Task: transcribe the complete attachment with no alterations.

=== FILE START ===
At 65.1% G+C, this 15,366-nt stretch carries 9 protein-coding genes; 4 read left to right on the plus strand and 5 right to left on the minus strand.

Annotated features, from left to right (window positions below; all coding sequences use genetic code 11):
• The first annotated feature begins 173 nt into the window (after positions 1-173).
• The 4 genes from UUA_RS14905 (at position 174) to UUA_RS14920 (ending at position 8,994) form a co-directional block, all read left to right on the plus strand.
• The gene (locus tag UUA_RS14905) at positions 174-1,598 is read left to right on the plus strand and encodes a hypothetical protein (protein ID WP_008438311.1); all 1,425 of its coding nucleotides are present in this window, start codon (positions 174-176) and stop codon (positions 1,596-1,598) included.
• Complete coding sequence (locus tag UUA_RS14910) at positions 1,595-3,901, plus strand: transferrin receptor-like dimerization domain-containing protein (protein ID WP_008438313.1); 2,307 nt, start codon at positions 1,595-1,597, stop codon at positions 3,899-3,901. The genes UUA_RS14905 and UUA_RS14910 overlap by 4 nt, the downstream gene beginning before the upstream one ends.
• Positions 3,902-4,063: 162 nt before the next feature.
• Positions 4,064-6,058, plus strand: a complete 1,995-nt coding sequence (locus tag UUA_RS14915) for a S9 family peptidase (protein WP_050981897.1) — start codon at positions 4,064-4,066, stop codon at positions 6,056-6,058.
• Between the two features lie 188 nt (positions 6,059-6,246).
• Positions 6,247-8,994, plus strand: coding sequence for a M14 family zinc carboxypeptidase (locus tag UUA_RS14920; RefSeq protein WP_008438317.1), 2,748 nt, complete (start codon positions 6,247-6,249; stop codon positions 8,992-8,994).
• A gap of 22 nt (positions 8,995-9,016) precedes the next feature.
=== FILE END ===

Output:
At 65.1% G+C, this 15,366-nt stretch carries 9 protein-coding genes; 4 read left to right on the plus strand and 5 right to left on the minus strand.

Annotated features, from left to right (window positions below; all coding sequences use genetic code 11):
• The first annotated feature begins 173 nt into the window (after positions 1-173).
• The 4 genes from UUA_RS14905 (at position 174) to UUA_RS14920 (ending at position 8,994) form a co-directional block, all read left to right on the plus strand.
• The gene (locus tag UUA_RS14905) at positions 174-1,598 is read left to right on the plus strand and encodes a hypothetical protein (protein ID WP_008438311.1); all 1,425 of its coding nucleotides are present in this window, start codon (positions 174-176) and stop codon (positions 1,596-1,598) included.
• Complete coding sequence (locus tag UUA_RS14910) at positions 1,595-3,901, plus strand: transferrin receptor-like dimerization domain-containing protein (protein ID WP_008438313.1); 2,307 nt, start codon at positions 1,595-1,597, stop codon at positions 3,899-3,901. The genes UUA_RS14905 and UUA_RS14910 overlap by 4 nt, the downstream gene beginning before the upstream one ends.
• Positions 3,902-4,063: 162 nt before the next feature.
• Positions 4,064-6,058, plus strand: a complete 1,995-nt coding sequence (locus tag UUA_RS14915) for a S9 family peptidase (protein WP_050981897.1) — start codon at positions 4,064-4,066, stop codon at positions 6,056-6,058.
• Between the two features lie 188 nt (positions 6,059-6,246).
• Positions 6,247-8,994, plus strand: coding sequence for a M14 family zinc carboxypeptidase (locus tag UUA_RS14920; RefSeq protein WP_008438317.1), 2,748 nt, complete (start codon positions 6,247-6,249; stop codon positions 8,992-8,994).
• A gap of 22 nt (positions 8,995-9,016) precedes the next feature.